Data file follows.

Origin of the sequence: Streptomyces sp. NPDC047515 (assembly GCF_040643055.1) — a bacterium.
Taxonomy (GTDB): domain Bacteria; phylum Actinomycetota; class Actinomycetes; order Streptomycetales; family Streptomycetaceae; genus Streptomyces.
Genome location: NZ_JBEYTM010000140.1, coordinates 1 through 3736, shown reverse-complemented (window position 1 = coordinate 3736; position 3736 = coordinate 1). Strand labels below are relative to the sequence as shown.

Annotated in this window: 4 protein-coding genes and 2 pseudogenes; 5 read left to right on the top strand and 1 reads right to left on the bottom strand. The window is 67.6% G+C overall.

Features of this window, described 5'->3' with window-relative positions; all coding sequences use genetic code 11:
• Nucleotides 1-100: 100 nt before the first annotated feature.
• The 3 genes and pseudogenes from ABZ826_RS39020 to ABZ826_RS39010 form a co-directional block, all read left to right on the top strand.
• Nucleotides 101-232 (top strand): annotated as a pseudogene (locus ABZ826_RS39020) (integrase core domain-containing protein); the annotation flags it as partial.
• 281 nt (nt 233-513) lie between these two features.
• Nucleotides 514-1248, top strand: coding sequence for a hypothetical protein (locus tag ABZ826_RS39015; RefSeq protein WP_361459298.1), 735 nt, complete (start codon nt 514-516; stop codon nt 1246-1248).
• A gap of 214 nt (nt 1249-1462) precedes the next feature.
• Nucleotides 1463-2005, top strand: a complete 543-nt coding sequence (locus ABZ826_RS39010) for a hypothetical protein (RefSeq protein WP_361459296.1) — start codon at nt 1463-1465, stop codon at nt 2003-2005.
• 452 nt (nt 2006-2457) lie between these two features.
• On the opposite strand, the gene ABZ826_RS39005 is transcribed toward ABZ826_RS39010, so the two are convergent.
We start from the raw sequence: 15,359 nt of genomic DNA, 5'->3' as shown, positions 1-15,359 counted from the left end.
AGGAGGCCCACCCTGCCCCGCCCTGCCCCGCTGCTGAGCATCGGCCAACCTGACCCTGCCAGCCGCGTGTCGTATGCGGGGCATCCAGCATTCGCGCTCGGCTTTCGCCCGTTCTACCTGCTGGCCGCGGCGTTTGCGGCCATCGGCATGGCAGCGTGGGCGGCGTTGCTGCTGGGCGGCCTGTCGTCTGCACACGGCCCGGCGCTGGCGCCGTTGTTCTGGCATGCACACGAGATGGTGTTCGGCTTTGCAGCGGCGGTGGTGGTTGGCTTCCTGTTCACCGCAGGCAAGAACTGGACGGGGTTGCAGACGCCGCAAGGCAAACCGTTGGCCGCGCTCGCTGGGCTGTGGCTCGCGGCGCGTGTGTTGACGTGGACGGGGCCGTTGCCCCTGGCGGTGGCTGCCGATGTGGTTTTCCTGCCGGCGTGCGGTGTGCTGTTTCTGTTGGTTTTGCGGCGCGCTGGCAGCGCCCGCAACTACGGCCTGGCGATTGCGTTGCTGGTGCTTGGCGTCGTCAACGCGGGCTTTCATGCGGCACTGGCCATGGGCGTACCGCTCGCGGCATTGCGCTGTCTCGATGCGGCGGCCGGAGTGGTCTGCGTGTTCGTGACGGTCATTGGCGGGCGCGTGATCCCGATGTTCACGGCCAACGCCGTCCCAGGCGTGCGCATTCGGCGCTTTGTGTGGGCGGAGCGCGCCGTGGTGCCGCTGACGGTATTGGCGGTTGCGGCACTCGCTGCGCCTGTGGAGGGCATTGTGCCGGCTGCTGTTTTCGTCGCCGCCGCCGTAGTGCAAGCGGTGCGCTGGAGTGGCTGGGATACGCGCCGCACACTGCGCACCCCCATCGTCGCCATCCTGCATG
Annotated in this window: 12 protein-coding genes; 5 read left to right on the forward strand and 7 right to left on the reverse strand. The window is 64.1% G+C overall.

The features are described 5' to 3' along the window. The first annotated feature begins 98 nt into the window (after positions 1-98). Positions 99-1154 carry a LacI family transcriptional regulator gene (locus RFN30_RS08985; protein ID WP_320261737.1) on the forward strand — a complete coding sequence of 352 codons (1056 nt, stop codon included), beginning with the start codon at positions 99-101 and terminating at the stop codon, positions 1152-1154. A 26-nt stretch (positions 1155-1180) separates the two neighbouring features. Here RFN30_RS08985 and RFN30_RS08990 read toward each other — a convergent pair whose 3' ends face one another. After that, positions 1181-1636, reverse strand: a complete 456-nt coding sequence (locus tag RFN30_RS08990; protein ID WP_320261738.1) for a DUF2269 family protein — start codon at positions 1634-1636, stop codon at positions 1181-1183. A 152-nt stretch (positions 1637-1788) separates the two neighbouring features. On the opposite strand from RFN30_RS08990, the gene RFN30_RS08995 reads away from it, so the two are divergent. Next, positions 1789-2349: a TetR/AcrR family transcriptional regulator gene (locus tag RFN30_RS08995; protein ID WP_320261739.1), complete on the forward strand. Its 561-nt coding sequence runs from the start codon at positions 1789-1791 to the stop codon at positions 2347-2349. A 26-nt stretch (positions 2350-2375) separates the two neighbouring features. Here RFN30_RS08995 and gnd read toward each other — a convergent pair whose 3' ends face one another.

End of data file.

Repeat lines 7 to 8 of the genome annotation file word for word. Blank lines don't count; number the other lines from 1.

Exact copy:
• The 3 genes and pseudogenes from ABZ826_RS39020 to ABZ826_RS39010 form a co-directional block, all read left to right on the top strand.
• Nucleotides 101-232 (top strand): annotated as a pseudogene (locus ABZ826_RS39020) (integrase core domain-containing protein); the annotation flags it as partial.